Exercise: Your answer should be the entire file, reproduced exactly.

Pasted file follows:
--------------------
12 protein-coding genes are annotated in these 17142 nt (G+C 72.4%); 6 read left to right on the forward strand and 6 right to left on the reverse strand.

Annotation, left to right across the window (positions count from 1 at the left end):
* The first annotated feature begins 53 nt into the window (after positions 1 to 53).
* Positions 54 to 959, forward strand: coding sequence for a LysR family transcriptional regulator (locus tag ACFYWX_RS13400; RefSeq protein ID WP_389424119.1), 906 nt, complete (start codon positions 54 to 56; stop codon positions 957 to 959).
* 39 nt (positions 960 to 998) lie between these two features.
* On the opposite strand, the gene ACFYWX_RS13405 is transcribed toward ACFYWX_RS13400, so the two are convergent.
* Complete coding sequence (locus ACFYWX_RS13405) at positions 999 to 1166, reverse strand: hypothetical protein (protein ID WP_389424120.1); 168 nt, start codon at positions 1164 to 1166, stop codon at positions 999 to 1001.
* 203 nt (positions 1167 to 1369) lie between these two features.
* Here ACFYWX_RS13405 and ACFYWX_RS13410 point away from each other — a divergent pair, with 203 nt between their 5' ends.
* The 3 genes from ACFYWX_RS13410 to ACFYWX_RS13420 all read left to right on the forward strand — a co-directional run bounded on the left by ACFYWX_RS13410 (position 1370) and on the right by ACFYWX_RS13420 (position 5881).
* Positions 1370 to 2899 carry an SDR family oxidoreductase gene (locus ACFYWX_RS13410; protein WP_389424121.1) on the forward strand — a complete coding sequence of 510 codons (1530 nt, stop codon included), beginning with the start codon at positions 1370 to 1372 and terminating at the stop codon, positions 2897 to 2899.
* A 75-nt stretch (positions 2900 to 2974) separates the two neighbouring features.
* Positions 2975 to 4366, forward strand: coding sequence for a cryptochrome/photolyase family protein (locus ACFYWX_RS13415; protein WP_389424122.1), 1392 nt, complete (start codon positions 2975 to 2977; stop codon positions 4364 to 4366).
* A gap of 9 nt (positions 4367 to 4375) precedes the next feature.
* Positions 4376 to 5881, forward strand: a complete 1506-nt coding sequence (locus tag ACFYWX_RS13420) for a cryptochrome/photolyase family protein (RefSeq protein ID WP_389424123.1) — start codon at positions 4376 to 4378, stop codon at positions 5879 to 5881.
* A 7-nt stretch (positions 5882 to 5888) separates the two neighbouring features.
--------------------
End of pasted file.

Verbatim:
12 protein-coding genes are annotated in these 17142 nt (G+C 72.4%); 6 read left to right on the forward strand and 6 right to left on the reverse strand.

Annotation, left to right across the window (positions count from 1 at the left end):
* The first annotated feature begins 53 nt into the window (after positions 1 to 53).
* Positions 54 to 959, forward strand: coding sequence for a LysR family transcriptional regulator (locus tag ACFYWX_RS13400; RefSeq protein ID WP_389424119.1), 906 nt, complete (start codon positions 54 to 56; stop codon positions 957 to 959).
* 39 nt (positions 960 to 998) lie between these two features.
* On the opposite strand, the gene ACFYWX_RS13405 is transcribed toward ACFYWX_RS13400, so the two are convergent.
* Complete coding sequence (locus ACFYWX_RS13405) at positions 999 to 1166, reverse strand: hypothetical protein (protein ID WP_389424120.1); 168 nt, start codon at positions 1164 to 1166, stop codon at positions 999 to 1001.
* 203 nt (positions 1167 to 1369) lie between these two features.
* Here ACFYWX_RS13405 and ACFYWX_RS13410 point away from each other — a divergent pair, with 203 nt between their 5' ends.
* The 3 genes from ACFYWX_RS13410 to ACFYWX_RS13420 all read left to right on the forward strand — a co-directional run bounded on the left by ACFYWX_RS13410 (position 1370) and on the right by ACFYWX_RS13420 (position 5881).
* Positions 1370 to 2899 carry an SDR family oxidoreductase gene (locus ACFYWX_RS13410; protein WP_389424121.1) on the forward strand — a complete coding sequence of 510 codons (1530 nt, stop codon included), beginning with the start codon at positions 1370 to 1372 and terminating at the stop codon, positions 2897 to 2899.
* A 75-nt stretch (positions 2900 to 2974) separates the two neighbouring features.
* Positions 2975 to 4366, forward strand: coding sequence for a cryptochrome/photolyase family protein (locus ACFYWX_RS13415; protein WP_389424122.1), 1392 nt, complete (start codon positions 2975 to 2977; stop codon positions 4364 to 4366).
* A gap of 9 nt (positions 4367 to 4375) precedes the next feature.
* Positions 4376 to 5881, forward strand: a complete 1506-nt coding sequence (locus tag ACFYWX_RS13420) for a cryptochrome/photolyase family protein (RefSeq protein ID WP_389424123.1) — start codon at positions 4376 to 4378, stop codon at positions 5879 to 5881.
* A 7-nt stretch (positions 5882 to 5888) separates the two neighbouring features.